See Transcript at 20. With specific regard to Siddiqui’s letter/checklist, the ALJ declined
to assign it “more than limited evidentiary weight.” See Transcript at 21. The ALJ did so
for the following reasons: “there is no evidence from which to conclude complaints by
the claimant of thoracic pain symptoms prior to February [of] 2012 nor is there objective
medical evidence showing a diagnosis of thoracic disc protrusion at any time prior to
February [of] 2012.” See Transcript at 21. In short, the ALJ concluded that the
letter/checklist “doesn’t really tell us much.” See Transcript at 21.
The record reflects that Subramanium saw Foust in January of 2011 for a
consultative physical examination. See Transcript at 189-193. Subramanium assessed
chronic lumbar radiculopathy and concluded that Foust has a “moderate to severe”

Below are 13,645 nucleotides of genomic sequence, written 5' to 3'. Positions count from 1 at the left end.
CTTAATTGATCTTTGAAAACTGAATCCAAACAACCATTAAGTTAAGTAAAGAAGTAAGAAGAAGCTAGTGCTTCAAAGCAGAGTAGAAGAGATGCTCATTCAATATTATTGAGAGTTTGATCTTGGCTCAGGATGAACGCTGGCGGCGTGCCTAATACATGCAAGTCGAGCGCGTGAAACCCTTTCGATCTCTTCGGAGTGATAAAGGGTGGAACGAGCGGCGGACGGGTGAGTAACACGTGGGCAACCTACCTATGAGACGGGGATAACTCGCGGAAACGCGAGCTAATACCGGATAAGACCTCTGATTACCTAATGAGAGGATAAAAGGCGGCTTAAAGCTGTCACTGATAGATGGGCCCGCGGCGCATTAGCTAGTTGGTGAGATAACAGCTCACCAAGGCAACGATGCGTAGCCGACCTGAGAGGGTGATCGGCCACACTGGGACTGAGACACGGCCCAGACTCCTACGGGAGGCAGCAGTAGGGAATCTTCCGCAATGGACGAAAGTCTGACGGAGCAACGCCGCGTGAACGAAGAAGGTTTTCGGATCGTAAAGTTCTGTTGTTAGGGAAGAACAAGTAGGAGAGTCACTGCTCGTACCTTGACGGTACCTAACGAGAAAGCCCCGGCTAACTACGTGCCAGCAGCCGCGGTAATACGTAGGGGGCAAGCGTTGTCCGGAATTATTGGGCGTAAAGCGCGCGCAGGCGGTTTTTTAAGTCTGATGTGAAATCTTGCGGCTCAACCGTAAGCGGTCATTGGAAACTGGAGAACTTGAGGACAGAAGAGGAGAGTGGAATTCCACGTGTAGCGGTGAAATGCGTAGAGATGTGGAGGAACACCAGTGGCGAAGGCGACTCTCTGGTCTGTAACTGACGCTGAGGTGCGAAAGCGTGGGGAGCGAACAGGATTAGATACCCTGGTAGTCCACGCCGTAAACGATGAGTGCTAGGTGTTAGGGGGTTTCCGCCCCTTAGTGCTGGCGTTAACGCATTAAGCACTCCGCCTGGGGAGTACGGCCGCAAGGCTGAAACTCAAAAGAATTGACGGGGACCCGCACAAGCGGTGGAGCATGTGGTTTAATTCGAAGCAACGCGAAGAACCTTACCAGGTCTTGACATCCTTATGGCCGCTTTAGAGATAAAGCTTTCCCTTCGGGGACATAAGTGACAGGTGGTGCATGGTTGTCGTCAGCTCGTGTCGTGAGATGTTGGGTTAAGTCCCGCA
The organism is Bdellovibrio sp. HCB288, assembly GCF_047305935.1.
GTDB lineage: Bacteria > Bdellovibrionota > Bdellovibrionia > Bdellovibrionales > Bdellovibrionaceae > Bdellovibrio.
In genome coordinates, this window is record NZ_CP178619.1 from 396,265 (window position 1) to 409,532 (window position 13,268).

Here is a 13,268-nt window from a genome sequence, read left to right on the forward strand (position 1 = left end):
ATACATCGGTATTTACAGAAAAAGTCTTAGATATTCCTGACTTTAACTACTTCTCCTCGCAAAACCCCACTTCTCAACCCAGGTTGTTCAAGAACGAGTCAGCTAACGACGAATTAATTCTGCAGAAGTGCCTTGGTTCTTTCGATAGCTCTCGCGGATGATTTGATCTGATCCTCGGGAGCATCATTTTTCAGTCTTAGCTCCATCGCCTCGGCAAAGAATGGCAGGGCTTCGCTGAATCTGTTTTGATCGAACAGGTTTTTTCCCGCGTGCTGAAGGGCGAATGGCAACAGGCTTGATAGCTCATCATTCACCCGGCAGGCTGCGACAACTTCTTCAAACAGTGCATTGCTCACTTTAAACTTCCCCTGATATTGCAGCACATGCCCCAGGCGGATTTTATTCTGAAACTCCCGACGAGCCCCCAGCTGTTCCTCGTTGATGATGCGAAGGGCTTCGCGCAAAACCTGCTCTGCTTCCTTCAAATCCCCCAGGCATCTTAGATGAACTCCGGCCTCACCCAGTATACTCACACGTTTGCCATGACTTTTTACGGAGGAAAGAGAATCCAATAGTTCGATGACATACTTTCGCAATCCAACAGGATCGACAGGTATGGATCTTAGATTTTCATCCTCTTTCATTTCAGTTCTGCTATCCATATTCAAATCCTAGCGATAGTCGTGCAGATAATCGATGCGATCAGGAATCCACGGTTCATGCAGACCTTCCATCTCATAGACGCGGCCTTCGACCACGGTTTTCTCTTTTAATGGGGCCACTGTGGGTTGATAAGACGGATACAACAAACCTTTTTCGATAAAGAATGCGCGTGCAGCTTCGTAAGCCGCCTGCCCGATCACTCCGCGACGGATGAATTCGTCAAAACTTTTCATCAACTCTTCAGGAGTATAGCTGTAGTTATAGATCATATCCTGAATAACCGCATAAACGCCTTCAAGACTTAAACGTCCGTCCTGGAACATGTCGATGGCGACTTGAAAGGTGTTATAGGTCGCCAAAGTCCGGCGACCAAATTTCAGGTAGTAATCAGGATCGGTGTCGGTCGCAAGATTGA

limitation in his ability to walk, stand, sit, lift, and carry. See Transcript at 193.
The ALJ acknowledged Subramanium’s findings and conclusions in assessing Foust’s
residual functional capacity but only assigned them “limited evidentiary weight.” See
Transcript at 22. The ALJ did so for the following reasons:
... [Subramanium] provided these findings and conclusions early (January
27, 2011) in the claimant’s treatment process and within approximately six
months of the alleged disability onset. The evidence as a whole supports a
conclusion that continued medical treatment received by the claimant after
January [of] 2011 has resulted in significant levels of improvement in pain
and overall functional capacities.
See Transcript at 22.
In March of 2011, Dr. Bill Payne, M.D. (“Payne”) reviewed Foust’s medical records.
See Transcript at 217-224. Payne concluded on the basis of his review that Foust has
sufficient residual functional capacity to perform light work, a conclusion later affirmed
by Dr. Sharon Keith, M.D. (“Keith”), another reviewing physician. See Transcript at 250.
The ALJ acknowledged Payne and Keith’s conclusions in assessing Foust’s residual
functional capacity and assigned the conclusions “significant evidentiary weight.” See
Transcript at 20. The ALJ did so because the physicians provided detailed explanations
for their conclusions, which he found to be consistent with the record as a whole.
The ALJ is required to assess the claimant’s residual functional capacity, which is